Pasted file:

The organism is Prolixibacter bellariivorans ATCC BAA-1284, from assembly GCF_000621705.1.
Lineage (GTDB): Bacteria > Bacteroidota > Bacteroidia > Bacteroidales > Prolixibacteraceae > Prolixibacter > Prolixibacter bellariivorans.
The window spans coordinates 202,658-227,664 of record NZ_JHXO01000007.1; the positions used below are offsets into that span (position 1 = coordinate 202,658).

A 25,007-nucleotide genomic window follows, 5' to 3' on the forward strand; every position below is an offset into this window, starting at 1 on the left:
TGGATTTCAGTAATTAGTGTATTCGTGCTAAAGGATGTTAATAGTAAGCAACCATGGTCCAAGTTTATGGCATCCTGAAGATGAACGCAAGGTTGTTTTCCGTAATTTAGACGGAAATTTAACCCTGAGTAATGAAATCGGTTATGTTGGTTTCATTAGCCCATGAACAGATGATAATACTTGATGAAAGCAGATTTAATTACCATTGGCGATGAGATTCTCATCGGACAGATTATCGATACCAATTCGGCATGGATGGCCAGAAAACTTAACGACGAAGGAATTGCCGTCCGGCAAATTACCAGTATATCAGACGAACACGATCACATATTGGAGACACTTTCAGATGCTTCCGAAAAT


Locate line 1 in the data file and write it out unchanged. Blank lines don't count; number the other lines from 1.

The organism is Prolixibacter bellariivorans ATCC BAA-1284, from assembly GCF_000621705.1.